|Author||Attributed to The Oionokles Painter, likely to have died before 400 BC.|
English: Illustration of Theseus slaying the Minotaur on a neck-amphora. Circa 460 BC.
|Source/Photographer||Fæ (Own work)|
|British Museum reference||1837,0609.57|
|Detailed description||Pottery: red-figured neck-amphora. Theseus slaying the Minotaur. Theseus, a wreathed youth with long hair looped over his ears, scabbard at waist, and mantle flying from his shoulders, rushing to right, has caught the Minotaur by the horn; he has already stabbed it once in the side, and draws back his sword for a second thrust. The Minotaur, tottering to right, with protruding tongue and blood flowing from his wound, looks round at Theseus, and feebly tries to push him off with his right hand; in his left he brandishes a large stone. Beside Theseus, as if proceeding from his mouth, ΕΠAΙΝ, ή παις (?). The third letter is written on the left arm of Theseus. Below, ήπαις. Below, a continuous band of maeander. Below the lower insertion of each handle, an inverted palmette. ~ Description extract from BM record.|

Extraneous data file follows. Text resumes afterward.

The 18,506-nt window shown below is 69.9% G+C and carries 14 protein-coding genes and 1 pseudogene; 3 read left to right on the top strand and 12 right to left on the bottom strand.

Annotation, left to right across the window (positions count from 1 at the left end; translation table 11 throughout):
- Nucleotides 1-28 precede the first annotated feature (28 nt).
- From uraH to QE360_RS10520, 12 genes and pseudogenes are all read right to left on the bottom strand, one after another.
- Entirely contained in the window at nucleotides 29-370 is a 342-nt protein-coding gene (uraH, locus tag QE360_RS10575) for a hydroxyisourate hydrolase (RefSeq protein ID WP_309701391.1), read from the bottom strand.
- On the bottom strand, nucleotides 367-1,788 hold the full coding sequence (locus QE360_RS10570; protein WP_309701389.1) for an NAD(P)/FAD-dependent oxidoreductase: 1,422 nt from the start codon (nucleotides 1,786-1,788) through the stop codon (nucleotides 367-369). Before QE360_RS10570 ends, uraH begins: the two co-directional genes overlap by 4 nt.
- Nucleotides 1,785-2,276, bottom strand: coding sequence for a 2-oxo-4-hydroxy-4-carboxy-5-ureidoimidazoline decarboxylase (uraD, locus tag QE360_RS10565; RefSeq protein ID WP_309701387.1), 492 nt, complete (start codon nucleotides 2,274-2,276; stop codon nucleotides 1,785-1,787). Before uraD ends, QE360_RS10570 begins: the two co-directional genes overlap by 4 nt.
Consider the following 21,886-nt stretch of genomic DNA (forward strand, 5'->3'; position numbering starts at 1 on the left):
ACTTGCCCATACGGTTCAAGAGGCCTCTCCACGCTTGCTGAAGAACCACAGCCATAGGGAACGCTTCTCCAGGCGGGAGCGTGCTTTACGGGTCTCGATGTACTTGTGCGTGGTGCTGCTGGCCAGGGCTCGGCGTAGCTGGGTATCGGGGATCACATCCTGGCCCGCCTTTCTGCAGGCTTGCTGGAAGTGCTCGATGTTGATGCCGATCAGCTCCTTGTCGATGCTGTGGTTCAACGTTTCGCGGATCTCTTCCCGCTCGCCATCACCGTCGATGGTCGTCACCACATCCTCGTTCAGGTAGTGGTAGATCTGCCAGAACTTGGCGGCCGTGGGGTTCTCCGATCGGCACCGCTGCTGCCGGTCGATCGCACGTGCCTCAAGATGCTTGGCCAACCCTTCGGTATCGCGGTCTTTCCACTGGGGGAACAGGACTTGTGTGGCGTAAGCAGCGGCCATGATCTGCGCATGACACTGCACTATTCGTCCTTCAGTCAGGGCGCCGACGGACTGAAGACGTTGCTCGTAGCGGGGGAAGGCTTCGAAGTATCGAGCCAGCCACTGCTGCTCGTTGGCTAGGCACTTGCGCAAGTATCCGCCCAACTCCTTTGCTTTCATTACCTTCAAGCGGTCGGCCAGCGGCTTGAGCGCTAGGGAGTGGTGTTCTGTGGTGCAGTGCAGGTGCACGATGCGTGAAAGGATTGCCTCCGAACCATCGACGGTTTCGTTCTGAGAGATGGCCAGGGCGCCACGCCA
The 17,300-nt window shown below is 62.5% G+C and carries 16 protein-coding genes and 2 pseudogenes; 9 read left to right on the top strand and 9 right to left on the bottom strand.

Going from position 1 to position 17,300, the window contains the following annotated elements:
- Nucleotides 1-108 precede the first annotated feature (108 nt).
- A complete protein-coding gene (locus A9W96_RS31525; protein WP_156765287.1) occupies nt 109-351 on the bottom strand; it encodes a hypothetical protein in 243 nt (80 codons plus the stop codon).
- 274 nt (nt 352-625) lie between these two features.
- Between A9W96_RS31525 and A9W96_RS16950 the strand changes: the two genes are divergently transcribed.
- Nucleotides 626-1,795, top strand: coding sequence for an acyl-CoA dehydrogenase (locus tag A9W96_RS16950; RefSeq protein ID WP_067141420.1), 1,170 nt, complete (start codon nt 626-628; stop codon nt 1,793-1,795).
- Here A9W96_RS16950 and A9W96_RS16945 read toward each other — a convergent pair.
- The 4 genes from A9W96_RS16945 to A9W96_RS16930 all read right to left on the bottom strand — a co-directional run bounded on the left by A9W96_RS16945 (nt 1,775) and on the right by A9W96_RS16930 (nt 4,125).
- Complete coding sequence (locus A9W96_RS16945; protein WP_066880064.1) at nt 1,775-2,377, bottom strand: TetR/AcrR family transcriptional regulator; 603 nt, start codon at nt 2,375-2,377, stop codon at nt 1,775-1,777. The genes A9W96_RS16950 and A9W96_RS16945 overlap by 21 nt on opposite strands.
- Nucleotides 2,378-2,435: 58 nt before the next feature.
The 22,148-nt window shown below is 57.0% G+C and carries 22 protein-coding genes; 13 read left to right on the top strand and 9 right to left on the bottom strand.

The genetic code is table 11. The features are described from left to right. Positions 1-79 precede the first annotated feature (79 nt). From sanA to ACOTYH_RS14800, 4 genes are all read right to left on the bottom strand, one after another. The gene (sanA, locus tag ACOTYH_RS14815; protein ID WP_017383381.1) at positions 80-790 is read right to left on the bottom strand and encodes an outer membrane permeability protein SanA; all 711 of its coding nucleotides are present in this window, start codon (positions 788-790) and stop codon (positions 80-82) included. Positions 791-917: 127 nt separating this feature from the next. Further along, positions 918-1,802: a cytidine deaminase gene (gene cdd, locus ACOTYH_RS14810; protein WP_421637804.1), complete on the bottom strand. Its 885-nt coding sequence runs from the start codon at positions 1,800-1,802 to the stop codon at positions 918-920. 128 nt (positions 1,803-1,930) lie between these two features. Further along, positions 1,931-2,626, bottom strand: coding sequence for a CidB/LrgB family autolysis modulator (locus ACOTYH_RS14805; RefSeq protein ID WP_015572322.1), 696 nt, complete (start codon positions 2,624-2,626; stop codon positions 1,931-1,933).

|Size||Height: 12.5 inches|
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